Tuesday, November 3, 2015

Carry On by Rainbow Rowell

Carry On by Rainbow Rowell is the realization of the fantasy world that the main character in Fangirl writes about.

It's Simon Snow's last year at Watford, the school of Magick that is more of a home to him than any of the orphanages and foster homes where he grew up. Nothing is going according to plan, though -- the Insidious Humdrum is causing havoc all over Britain, but the Mage is strangely absent and preoccupied. Simon has had a fight with his girlfriend, and Baz, Simon's evil vampire roommate, hasn't even shown up for the start of term. Simon's need to know what Baz is up to pretty much amounts to a fixation -- who knew he could be even more irritating in absence than when present? And of course, what Simon should really be worrying about is the Insidious Humdrum, who can suck a region dry of magic, and who recently appeared in the guise of Simon himself as a young boy. Why is the Humdrum wearing Simon's face, and does the Mage have any plans to stop the Humdrum from stealing magic?

If you've read Fangirl, you know that in that universe the Simon Snow series is an eight-book fantasy epic much like Harry Potter, and Carry On, Simon is the massive slash fanfic written by Cath, the main character in Fangirl -- an alternate ending to the series. Of course, in our world, none of that exists, except now we have Carry On, which is probably not exactly what Cath would write, but closer to Cath's version of events than to Gemma T. Doyle's. (If you haven't read Fangirl, you're probably pretty confused by now. Sorry.) Basically, assume there have already been seven books about the adventures of Simon Snow, his best friend Penelope, his girlfriend Agatha, and his nemesis/roommate Baz. Except, of course, there haven't, so Rowell has to include some backstory that readers of the nonexistent series would already know about, which she does skillfully.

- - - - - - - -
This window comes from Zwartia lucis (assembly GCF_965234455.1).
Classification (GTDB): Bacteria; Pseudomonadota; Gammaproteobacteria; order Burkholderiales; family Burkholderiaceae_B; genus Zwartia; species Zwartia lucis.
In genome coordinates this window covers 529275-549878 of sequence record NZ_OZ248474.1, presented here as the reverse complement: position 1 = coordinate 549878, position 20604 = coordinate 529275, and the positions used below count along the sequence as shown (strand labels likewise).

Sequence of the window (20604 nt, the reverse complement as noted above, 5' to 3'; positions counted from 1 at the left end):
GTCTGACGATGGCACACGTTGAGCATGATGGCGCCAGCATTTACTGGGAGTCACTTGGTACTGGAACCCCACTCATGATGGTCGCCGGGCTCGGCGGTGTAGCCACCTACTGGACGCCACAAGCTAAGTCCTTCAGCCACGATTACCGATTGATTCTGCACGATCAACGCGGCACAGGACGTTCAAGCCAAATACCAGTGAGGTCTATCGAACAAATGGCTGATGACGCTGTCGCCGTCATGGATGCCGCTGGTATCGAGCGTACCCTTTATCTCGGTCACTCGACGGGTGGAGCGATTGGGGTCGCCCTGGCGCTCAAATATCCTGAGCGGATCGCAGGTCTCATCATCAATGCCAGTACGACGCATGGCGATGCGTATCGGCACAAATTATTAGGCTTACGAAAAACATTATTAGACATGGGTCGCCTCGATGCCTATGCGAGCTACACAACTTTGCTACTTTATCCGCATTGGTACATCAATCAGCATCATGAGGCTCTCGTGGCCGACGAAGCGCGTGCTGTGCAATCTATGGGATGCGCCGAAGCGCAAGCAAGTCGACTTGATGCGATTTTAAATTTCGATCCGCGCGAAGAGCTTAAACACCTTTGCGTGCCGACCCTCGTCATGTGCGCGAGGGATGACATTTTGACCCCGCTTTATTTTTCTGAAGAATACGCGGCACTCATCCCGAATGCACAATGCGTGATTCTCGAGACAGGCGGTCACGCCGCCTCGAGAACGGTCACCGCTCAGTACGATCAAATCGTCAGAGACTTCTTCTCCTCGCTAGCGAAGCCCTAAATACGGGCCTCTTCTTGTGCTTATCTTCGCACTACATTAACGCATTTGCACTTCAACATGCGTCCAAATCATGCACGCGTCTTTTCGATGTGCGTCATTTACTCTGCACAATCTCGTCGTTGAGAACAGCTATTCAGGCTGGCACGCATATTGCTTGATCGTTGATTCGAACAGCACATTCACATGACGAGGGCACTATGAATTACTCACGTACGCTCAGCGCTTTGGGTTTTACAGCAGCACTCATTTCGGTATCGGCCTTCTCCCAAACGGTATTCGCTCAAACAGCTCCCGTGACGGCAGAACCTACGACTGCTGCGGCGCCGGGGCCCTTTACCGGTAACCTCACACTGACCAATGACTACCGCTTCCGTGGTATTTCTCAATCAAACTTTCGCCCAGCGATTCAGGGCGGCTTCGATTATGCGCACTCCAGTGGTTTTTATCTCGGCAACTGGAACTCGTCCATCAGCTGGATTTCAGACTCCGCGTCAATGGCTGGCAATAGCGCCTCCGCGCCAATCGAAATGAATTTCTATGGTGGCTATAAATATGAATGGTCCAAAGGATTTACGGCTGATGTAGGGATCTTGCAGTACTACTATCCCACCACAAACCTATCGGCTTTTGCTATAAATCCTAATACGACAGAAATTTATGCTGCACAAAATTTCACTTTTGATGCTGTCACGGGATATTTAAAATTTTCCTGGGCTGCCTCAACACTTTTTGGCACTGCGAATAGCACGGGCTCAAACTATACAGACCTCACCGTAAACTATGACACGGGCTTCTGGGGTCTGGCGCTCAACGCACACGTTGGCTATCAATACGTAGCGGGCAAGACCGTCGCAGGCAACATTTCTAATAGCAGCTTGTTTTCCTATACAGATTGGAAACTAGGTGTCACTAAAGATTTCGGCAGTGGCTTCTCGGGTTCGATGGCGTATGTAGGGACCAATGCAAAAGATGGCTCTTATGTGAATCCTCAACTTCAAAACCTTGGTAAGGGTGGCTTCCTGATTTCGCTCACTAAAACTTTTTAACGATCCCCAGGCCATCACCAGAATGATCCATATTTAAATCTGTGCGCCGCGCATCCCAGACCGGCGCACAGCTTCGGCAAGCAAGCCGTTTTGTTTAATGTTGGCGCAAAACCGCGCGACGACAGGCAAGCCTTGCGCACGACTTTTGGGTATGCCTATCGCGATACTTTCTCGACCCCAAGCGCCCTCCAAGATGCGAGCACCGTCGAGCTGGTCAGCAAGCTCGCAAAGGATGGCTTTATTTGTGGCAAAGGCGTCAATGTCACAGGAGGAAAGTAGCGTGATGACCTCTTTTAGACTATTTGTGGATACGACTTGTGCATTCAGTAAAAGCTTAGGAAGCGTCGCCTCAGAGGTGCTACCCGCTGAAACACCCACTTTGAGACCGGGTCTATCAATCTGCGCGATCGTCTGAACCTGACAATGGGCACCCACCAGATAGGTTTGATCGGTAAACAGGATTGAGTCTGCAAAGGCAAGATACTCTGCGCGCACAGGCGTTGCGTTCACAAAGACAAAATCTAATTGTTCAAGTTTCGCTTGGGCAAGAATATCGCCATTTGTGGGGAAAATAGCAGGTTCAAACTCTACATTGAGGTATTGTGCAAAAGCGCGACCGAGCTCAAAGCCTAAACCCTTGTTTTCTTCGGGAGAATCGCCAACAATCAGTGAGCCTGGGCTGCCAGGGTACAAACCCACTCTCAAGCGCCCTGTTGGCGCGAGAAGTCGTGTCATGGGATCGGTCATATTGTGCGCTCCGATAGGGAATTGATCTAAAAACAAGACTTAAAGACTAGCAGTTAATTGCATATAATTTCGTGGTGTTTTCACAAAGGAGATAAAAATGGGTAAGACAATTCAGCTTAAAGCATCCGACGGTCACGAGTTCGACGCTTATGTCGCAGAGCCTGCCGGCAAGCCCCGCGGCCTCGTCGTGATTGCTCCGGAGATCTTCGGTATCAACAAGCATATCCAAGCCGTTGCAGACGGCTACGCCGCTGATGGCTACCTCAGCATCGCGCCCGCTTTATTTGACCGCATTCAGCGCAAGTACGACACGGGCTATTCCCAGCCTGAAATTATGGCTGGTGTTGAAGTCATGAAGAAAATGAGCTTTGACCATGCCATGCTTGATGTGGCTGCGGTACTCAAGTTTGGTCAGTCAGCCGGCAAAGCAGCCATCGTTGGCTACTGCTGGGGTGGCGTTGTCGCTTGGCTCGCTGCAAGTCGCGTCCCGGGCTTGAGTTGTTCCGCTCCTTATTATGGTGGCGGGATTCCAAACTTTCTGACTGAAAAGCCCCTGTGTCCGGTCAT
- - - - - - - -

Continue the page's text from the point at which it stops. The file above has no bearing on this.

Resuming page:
I went into this book with trepidation: due to the factors I attempted to explain in the preceding paragraph, the concept of Carry On sounded to me like Rowell was basically writing her own fanfiction. Plus, everything she's published until now has been pretty well grounded in reality (magical phone lines to the past notwithstanding). I shouldn't have worried. If anyone can pull off this crazy concept, it's Rainbow Rowell. Reading this book felt a little bit like reading Deathly Hallows again for the first time -- not because of any similarities in plot, but because she really captured the feeling of a long-awaited final book, even though the earlier books don't technically exist. Carry On lovingly (and obliquely) pokes at some of the weaknesses of Harry Potter without ever becoming too harshly critical.

And of course, Carry On is a fantastic story in its own right, with a carefully developed system of magic, elaborately imagined setting, and a plot that builds to a dramatic and surprising conclusion. I found the whole thing surprisingly gripping.

Can you read this book without having read Fangirl? Probably, but I wouldn't recommend it. Though the plot is entirely independent of Fangirl, the characters and relationships are introduced there in a way that primes the reader for greater enjoyment of Carry On. But if you're a fan of Fangirl and have been feeling some trepidation about Carry On, I think you'll be pleasantly surprised.

(Reviewed from a copy borrowed through my library system.)

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